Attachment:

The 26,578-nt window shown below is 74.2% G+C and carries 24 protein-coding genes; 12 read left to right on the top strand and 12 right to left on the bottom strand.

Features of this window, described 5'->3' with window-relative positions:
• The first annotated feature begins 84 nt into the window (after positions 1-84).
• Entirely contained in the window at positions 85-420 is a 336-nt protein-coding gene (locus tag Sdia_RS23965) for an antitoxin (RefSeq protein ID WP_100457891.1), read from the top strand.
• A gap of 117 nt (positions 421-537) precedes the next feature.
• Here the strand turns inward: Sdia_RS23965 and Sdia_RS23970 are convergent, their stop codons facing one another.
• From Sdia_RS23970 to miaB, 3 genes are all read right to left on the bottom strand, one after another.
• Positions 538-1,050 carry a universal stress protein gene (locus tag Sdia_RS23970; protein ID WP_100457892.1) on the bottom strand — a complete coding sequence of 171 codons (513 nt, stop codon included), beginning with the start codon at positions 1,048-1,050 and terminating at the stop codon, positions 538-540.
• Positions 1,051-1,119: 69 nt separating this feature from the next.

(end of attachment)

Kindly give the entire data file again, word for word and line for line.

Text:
The 26,578-nt window shown below is 74.2% G+C and carries 24 protein-coding genes; 12 read left to right on the top strand and 12 right to left on the bottom strand.

Features of this window, described 5'->3' with window-relative positions:
• The first annotated feature begins 84 nt into the window (after positions 1-84).
• Entirely contained in the window at positions 85-420 is a 336-nt protein-coding gene (locus tag Sdia_RS23965) for an antitoxin (RefSeq protein ID WP_100457891.1), read from the top strand.
• A gap of 117 nt (positions 421-537) precedes the next feature.
• Here the strand turns inward: Sdia_RS23965 and Sdia_RS23970 are convergent, their stop codons facing one another.
• From Sdia_RS23970 to miaB, 3 genes are all read right to left on the bottom strand, one after another.
• Positions 538-1,050 carry a universal stress protein gene (locus tag Sdia_RS23970; protein ID WP_100457892.1) on the bottom strand — a complete coding sequence of 171 codons (513 nt, stop codon included), beginning with the start codon at positions 1,048-1,050 and terminating at the stop codon, positions 538-540.
• Positions 1,051-1,119: 69 nt separating this feature from the next.